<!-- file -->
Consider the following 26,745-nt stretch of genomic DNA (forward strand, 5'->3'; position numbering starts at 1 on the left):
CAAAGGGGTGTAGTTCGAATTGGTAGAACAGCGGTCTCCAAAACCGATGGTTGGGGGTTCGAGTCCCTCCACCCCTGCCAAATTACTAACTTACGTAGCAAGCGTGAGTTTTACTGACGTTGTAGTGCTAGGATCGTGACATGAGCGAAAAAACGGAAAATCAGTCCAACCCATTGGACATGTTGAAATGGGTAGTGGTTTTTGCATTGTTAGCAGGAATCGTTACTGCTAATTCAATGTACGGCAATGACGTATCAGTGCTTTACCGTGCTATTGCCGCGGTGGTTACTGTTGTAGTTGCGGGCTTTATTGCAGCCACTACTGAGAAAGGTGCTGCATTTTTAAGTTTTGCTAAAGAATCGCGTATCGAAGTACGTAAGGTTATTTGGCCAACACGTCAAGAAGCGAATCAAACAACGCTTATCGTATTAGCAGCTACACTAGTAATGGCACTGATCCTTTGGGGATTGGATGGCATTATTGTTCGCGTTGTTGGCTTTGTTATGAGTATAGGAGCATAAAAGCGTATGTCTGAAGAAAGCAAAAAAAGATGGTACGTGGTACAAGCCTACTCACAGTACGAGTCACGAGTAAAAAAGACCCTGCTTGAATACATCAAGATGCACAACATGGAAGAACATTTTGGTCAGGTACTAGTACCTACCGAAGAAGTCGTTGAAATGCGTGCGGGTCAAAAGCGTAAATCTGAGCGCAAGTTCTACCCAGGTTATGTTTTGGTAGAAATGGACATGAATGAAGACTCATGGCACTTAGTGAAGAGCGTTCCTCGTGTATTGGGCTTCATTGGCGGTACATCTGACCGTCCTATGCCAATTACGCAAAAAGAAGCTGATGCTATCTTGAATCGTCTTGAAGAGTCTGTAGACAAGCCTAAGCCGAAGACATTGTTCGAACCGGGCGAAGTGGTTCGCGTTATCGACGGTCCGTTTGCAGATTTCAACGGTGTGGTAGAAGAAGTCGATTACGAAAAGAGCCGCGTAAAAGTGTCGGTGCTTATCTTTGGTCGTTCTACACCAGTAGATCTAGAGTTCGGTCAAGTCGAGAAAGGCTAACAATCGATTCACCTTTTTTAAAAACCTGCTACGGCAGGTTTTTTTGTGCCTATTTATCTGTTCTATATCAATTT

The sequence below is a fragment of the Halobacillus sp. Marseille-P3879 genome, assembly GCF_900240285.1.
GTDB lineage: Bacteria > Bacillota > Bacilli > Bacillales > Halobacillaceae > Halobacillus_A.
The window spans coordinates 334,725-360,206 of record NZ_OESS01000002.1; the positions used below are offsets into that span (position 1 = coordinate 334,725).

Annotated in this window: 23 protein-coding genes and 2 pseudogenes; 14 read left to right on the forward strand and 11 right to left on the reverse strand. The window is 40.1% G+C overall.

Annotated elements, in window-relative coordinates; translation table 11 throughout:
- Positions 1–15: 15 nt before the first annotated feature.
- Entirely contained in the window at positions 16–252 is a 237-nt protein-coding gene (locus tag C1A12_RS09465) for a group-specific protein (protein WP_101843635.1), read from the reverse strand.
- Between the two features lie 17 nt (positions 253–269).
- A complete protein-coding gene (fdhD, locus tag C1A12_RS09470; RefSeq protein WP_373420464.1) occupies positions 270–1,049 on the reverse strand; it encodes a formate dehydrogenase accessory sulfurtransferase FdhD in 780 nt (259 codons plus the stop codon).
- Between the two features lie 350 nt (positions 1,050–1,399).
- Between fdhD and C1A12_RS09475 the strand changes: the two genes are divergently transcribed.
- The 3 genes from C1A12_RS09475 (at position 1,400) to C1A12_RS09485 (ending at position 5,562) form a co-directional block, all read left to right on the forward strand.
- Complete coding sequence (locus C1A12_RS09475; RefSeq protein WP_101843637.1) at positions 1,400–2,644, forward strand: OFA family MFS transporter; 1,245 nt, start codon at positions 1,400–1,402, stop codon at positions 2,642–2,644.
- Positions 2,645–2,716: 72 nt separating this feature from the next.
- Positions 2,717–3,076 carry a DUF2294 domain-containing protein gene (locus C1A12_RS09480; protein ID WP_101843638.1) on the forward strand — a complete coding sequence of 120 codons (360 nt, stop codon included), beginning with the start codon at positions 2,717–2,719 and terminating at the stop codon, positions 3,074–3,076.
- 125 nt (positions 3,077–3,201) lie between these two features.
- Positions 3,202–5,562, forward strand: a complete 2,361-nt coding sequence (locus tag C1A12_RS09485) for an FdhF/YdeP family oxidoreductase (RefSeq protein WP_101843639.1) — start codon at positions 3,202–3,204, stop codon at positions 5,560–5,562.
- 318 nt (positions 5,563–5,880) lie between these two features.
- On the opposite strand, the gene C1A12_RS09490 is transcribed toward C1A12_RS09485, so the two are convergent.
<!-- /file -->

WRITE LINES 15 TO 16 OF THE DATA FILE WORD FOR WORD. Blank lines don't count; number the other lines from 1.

- Complete coding sequence (locus C1A12_RS09475; RefSeq protein WP_101843637.1) at positions 1,400–2,644, forward strand: OFA family MFS transporter; 1,245 nt, start codon at positions 1,400–1,402, stop codon at positions 2,642–2,644.
- Positions 2,645–2,716: 72 nt separating this feature from the next.